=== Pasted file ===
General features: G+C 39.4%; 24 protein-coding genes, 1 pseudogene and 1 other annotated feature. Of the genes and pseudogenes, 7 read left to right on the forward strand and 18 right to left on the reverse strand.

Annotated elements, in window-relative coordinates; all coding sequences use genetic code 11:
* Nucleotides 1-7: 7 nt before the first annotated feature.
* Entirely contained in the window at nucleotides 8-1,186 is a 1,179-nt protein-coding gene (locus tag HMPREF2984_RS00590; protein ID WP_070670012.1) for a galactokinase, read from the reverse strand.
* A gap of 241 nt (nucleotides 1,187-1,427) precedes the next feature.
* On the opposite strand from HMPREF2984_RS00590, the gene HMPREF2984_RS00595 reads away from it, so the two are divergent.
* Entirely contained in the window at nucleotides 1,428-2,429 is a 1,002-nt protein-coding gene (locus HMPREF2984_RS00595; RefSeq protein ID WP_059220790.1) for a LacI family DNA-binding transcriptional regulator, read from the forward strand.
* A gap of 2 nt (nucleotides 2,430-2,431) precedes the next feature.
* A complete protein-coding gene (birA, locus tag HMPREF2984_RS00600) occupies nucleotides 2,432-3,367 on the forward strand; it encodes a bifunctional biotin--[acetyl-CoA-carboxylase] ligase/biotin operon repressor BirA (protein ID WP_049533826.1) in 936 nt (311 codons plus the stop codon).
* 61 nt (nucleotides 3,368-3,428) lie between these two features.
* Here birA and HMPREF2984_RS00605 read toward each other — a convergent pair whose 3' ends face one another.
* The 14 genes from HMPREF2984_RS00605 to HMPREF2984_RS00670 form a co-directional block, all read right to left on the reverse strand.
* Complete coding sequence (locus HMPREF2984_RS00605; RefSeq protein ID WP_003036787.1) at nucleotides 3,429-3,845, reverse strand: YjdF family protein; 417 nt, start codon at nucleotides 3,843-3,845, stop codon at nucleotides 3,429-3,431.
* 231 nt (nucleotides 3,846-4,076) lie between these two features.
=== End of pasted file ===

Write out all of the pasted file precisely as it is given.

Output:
General features: G+C 39.4%; 24 protein-coding genes, 1 pseudogene and 1 other annotated feature. Of the genes and pseudogenes, 7 read left to right on the forward strand and 18 right to left on the reverse strand.

Annotated elements, in window-relative coordinates; all coding sequences use genetic code 11:
* Nucleotides 1-7: 7 nt before the first annotated feature.
* Entirely contained in the window at nucleotides 8-1,186 is a 1,179-nt protein-coding gene (locus tag HMPREF2984_RS00590; protein ID WP_070670012.1) for a galactokinase, read from the reverse strand.
* A gap of 241 nt (nucleotides 1,187-1,427) precedes the next feature.
* On the opposite strand from HMPREF2984_RS00590, the gene HMPREF2984_RS00595 reads away from it, so the two are divergent.
* Entirely contained in the window at nucleotides 1,428-2,429 is a 1,002-nt protein-coding gene (locus HMPREF2984_RS00595; RefSeq protein ID WP_059220790.1) for a LacI family DNA-binding transcriptional regulator, read from the forward strand.
* A gap of 2 nt (nucleotides 2,430-2,431) precedes the next feature.
* A complete protein-coding gene (birA, locus tag HMPREF2984_RS00600) occupies nucleotides 2,432-3,367 on the forward strand; it encodes a bifunctional biotin--[acetyl-CoA-carboxylase] ligase/biotin operon repressor BirA (protein ID WP_049533826.1) in 936 nt (311 codons plus the stop codon).
* 61 nt (nucleotides 3,368-3,428) lie between these two features.
* Here birA and HMPREF2984_RS00605 read toward each other — a convergent pair whose 3' ends face one another.
* The 14 genes from HMPREF2984_RS00605 to HMPREF2984_RS00670 form a co-directional block, all read right to left on the reverse strand.
* Complete coding sequence (locus HMPREF2984_RS00605; RefSeq protein ID WP_003036787.1) at nucleotides 3,429-3,845, reverse strand: YjdF family protein; 417 nt, start codon at nucleotides 3,843-3,845, stop codon at nucleotides 3,429-3,431.
* 231 nt (nucleotides 3,846-4,076) lie between these two features.